Sunday, May 28, 2023

Austria Doubles Penalties for Mobile Phone Use While Driving

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Lisa Fischer
Lisa Fischer
Lisa Fischer is a seasoned journalist with a talent for uncovering hidden stories. With over nine years of experience, she has made a name for herself in the industry with her insightful reporting and writing. Lisa holds a degree in journalism from the University of Vienna and has worked for prominent Austrian newspapers. Her work has been recognized with several awards and she is committed to delivering thoughtful and thought-provoking journalism to her readers. Known for her persistence and integrity, Lisa is a valuable member of the Austrian journalism community.
Austria Doubles Penalties for Mobile Phone Use

The Austrian National Council has passed an amendment to the Motor Vehicle Act that aims to increase safety on the roads by imposing stricter penalties for traffic violations. The most significant change is the doubling of the fines for drivers caught using their mobile phones while driving.

Under the new rules, anyone caught using a mobile phone while driving will face a fine of 100 euros, up from the previous fine of 50 euros. If a driver refuses to pay the fine or is caught using their phone by a speed camera, the fine can even increase to 140 euros. Failure to wear a seat belt or a crash helmet will also result in a higher fine of 50 euros instead of the previous 35 euros.

The amendments also include changes to the training requirements for driving instructors. They are now required to attend regular training courses to improve their practical skills. Additionally, organs of Asfinag, the company that manages Austria’s highway network, are now authorized to stop special transports on the high-level road network and to carry out technical checks without the involvement of the police. This move is expected to improve safety on the roads and reduce the number of accidents caused by poorly maintained vehicles.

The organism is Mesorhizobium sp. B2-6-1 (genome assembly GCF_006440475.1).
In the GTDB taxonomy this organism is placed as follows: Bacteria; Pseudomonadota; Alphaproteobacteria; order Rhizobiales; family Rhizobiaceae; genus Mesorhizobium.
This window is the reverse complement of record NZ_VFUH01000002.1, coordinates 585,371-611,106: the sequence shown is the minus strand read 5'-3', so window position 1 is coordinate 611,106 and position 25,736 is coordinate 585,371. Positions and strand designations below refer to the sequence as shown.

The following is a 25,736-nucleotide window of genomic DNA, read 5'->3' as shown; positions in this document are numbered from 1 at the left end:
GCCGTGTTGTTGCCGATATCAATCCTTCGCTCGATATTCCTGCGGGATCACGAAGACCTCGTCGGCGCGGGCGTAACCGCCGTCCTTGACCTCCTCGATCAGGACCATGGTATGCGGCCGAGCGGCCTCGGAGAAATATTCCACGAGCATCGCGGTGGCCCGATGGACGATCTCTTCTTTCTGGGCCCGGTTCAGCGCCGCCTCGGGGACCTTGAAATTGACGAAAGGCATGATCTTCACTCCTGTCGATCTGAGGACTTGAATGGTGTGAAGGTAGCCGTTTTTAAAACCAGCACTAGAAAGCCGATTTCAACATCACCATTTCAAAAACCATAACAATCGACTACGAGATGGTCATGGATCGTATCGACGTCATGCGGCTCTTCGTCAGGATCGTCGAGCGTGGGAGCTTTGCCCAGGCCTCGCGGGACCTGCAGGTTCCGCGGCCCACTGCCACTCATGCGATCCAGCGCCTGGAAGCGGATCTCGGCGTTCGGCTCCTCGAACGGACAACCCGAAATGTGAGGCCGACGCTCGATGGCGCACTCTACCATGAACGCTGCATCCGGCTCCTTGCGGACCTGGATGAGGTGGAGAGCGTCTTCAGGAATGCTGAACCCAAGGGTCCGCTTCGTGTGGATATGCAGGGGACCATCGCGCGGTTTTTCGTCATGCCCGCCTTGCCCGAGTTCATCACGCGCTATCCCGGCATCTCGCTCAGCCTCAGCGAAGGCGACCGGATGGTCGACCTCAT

Another important change is the way bicycles and motor vehicles are classified. The amendment specifies that the “continuous rated power” value of 250 watts will be used to differentiate between bicycles and motor vehicles. The new law also includes the redesign of the driving license in credit card format, improved data quality of the registration record by comparing it with the company register, and sampling fuels to ensure compliance with environmental regulations.

The Transport Minister, Leonore Gewessler, believes that the amendments will make it easier to enforce the law and increase road safety. The changes are following the suggestions of the traffic officers of the countries, who have long been advocating for stricter penalties for traffic violations. However, not everyone is happy with the new rules. The Social Democratic Party (SPÖ) criticized the increases as inappropriate, while the Freedom Party (FPÖ) accused the government of “ripping off the drivers.”

The Austrian government is taking steps to improve road safety by imposing stricter penalties for traffic violations. The new rules, which include higher fines for mobile phone use while driving and a mandatory training program for driving instructors, are aimed at reducing accidents and improving compliance with traffic regulations. While some groups have criticized the changes as being too harsh, the government believes that the new rules will ultimately make the roads safer for all users.

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